Dead. Lou Tsioropoulos, born on August 31, 1930 and died August 22, 2015, he was a Greek-American professional basketball player who played for the NBA’s Boston Celtics for three seasons from 1956-1959.
He was born in Lynn, Massachusetts. Tsioropoulos played college basketball at the University of Kentucky under legendary coach Adolph Rupp.
As a sophomore in 1951, he was a member of Kentucky’s NCAA Championship team, which defeated Kansas State 68-58 in the Championship game.
In the fall of 1952, a point shaving scandal involving three Kentucky players (a fourth player, Bill Spivey, a teammate of Tsioropoulos on the 1951 National Championship team, was alleged to have been involved in the scandal but denied the charge) over a four-year period forced Kentucky to forfeit its upcoming season, which would have been the senior year for Tsiroropoulos and future Hall-of-Famers Frank Ramsey and Cliff Hagan.
The suspension of the season made Kentucky’s basketball team, in effect, the first college sports team to get the “death penalty,” which actually was nothing more than the NCAA asking members schools not to schedule Kentucky, and not mandating it.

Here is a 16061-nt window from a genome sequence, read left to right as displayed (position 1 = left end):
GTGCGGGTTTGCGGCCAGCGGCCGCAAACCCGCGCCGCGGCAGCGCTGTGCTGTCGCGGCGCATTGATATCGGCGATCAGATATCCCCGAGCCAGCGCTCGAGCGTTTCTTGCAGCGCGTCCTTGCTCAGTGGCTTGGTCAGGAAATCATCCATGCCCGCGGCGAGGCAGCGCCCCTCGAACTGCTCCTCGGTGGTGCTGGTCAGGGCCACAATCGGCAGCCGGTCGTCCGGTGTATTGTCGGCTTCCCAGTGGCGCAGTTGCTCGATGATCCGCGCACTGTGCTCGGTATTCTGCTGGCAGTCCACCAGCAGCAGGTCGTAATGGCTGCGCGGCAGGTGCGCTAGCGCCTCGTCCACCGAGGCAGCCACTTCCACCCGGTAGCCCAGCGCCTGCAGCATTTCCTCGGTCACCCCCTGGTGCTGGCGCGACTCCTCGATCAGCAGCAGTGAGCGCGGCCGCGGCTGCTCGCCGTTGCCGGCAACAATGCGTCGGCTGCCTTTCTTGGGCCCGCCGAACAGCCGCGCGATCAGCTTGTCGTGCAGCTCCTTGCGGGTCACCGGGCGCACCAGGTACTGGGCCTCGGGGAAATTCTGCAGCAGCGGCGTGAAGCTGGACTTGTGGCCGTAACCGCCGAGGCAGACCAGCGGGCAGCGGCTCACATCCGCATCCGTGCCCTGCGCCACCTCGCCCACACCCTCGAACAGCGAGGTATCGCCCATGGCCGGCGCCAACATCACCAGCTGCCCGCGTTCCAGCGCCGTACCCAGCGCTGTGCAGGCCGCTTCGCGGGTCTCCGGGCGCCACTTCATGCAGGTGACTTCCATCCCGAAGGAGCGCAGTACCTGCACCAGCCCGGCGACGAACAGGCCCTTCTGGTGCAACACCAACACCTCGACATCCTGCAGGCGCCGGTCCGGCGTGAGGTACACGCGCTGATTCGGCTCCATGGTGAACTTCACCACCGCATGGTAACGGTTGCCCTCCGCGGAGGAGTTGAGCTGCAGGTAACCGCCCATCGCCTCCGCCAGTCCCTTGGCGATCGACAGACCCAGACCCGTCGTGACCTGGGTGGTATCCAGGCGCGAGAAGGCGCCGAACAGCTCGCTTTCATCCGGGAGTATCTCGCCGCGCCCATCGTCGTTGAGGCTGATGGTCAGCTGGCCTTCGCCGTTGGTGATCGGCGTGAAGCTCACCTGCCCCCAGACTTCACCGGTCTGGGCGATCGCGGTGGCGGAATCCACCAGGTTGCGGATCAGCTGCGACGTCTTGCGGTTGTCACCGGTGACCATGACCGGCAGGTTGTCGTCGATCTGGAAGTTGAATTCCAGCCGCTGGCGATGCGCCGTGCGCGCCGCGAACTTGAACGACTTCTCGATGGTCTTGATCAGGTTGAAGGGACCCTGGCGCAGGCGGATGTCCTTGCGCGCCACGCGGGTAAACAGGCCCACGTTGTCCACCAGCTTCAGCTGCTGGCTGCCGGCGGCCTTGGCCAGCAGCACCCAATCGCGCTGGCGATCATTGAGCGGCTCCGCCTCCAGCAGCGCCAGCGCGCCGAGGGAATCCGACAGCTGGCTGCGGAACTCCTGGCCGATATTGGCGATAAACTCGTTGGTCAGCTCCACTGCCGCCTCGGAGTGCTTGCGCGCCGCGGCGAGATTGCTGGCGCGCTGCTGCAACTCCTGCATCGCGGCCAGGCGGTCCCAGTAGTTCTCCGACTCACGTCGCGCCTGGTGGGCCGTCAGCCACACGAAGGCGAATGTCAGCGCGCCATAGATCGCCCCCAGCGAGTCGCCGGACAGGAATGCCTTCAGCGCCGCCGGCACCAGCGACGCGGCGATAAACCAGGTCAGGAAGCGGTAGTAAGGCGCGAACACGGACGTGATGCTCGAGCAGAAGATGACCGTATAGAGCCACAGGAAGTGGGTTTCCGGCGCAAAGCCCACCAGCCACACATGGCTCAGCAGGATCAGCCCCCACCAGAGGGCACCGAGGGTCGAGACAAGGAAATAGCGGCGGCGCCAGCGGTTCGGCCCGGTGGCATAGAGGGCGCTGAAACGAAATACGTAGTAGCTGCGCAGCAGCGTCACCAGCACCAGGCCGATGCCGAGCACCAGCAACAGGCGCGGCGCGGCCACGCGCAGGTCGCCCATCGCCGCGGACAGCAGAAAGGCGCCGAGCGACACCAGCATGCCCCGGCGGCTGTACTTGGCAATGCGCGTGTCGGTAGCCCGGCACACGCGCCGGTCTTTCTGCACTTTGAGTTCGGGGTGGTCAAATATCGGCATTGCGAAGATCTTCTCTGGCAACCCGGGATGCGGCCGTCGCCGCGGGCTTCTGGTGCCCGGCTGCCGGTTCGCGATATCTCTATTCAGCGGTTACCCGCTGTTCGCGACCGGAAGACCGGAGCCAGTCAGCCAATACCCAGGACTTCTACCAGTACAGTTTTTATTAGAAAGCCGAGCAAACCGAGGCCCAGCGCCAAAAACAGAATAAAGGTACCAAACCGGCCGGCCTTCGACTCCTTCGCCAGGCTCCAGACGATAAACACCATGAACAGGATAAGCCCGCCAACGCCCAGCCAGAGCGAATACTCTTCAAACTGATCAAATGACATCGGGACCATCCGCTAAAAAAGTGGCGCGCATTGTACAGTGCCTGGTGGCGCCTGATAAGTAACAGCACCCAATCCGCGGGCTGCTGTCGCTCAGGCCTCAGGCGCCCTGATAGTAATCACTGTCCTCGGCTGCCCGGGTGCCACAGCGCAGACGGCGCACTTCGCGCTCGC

As Tom Heinsohn’s backup at small forward, Tsioropoulos played three seasons with the Celtics, winning NBA championships in 1957 and 1959. In 157 NBA games, he averaged 5.8 points per game.
Tsioropoulos best NBA season was 1957-58; in which he averaged 7.7 points per game. This season was the only one of his three NBA seasons in which he played in the playoffs; he averaged 6.3 points per game.
That year, the Bob Pettit-led St. Louis Hawks (which also featured Tsioropoulos’ ex-college teammate Hagan, who had been traded to the Hawks in the Bill Russell deal) defeated the Celtics in the NBA Finals.
Tsioropoulos was a principal of Jefferson County High School, and now lived in Florida. He died on August 22, 2015 at the age of 84.